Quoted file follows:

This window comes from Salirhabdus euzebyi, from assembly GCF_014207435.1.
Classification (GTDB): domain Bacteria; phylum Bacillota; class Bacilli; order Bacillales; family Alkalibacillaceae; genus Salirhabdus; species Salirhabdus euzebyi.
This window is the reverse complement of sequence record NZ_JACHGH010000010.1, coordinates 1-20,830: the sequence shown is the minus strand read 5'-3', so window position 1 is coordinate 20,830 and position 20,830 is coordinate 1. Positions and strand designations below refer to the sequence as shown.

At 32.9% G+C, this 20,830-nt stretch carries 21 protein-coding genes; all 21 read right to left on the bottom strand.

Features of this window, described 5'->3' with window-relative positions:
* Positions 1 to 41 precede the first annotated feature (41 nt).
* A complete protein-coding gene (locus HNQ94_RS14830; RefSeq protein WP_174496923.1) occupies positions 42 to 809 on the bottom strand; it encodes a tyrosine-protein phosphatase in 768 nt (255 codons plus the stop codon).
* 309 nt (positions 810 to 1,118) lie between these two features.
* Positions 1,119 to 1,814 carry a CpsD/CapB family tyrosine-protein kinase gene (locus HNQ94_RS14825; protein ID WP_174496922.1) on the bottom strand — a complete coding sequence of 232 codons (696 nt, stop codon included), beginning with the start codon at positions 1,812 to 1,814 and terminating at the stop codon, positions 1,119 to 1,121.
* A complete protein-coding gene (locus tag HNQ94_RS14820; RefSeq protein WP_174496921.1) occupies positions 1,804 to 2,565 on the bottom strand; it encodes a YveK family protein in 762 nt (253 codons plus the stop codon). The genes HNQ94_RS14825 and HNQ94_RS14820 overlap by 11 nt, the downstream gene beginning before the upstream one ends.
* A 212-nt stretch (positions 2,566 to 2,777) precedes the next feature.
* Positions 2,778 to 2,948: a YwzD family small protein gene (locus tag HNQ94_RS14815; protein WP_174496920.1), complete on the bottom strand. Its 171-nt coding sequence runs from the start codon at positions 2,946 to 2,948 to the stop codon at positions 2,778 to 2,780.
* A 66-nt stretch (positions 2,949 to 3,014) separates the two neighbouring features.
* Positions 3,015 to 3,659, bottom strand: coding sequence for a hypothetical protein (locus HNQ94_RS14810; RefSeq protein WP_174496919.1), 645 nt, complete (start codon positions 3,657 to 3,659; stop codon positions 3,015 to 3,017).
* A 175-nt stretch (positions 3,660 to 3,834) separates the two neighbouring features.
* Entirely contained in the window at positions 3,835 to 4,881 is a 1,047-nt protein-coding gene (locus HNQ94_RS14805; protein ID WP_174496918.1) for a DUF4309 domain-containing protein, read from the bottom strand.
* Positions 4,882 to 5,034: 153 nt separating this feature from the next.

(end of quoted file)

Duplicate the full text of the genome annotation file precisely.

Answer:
This window comes from Salirhabdus euzebyi, from assembly GCF_014207435.1.
Classification (GTDB): domain Bacteria; phylum Bacillota; class Bacilli; order Bacillales; family Alkalibacillaceae; genus Salirhabdus; species Salirhabdus euzebyi.
This window is the reverse complement of sequence record NZ_JACHGH010000010.1, coordinates 1-20,830: the sequence shown is the minus strand read 5'-3', so window position 1 is coordinate 20,830 and position 20,830 is coordinate 1. Positions and strand designations below refer to the sequence as shown.

At 32.9% G+C, this 20,830-nt stretch carries 21 protein-coding genes; all 21 read right to left on the bottom strand.

Features of this window, described 5'->3' with window-relative positions:
* Positions 1 to 41 precede the first annotated feature (41 nt).
* A complete protein-coding gene (locus HNQ94_RS14830; RefSeq protein WP_174496923.1) occupies positions 42 to 809 on the bottom strand; it encodes a tyrosine-protein phosphatase in 768 nt (255 codons plus the stop codon).
* 309 nt (positions 810 to 1,118) lie between these two features.
* Positions 1,119 to 1,814 carry a CpsD/CapB family tyrosine-protein kinase gene (locus HNQ94_RS14825; protein ID WP_174496922.1) on the bottom strand — a complete coding sequence of 232 codons (696 nt, stop codon included), beginning with the start codon at positions 1,812 to 1,814 and terminating at the stop codon, positions 1,119 to 1,121.
* A complete protein-coding gene (locus tag HNQ94_RS14820; RefSeq protein WP_174496921.1) occupies positions 1,804 to 2,565 on the bottom strand; it encodes a YveK family protein in 762 nt (253 codons plus the stop codon). The genes HNQ94_RS14825 and HNQ94_RS14820 overlap by 11 nt, the downstream gene beginning before the upstream one ends.
* A 212-nt stretch (positions 2,566 to 2,777) precedes the next feature.
* Positions 2,778 to 2,948: a YwzD family small protein gene (locus tag HNQ94_RS14815; protein WP_174496920.1), complete on the bottom strand. Its 171-nt coding sequence runs from the start codon at positions 2,946 to 2,948 to the stop codon at positions 2,778 to 2,780.
* A 66-nt stretch (positions 2,949 to 3,014) separates the two neighbouring features.
* Positions 3,015 to 3,659, bottom strand: coding sequence for a hypothetical protein (locus HNQ94_RS14810; RefSeq protein WP_174496919.1), 645 nt, complete (start codon positions 3,657 to 3,659; stop codon positions 3,015 to 3,017).
* A 175-nt stretch (positions 3,660 to 3,834) separates the two neighbouring features.
* Entirely contained in the window at positions 3,835 to 4,881 is a 1,047-nt protein-coding gene (locus HNQ94_RS14805; protein ID WP_174496918.1) for a DUF4309 domain-containing protein, read from the bottom strand.
* Positions 4,882 to 5,034: 153 nt separating this feature from the next.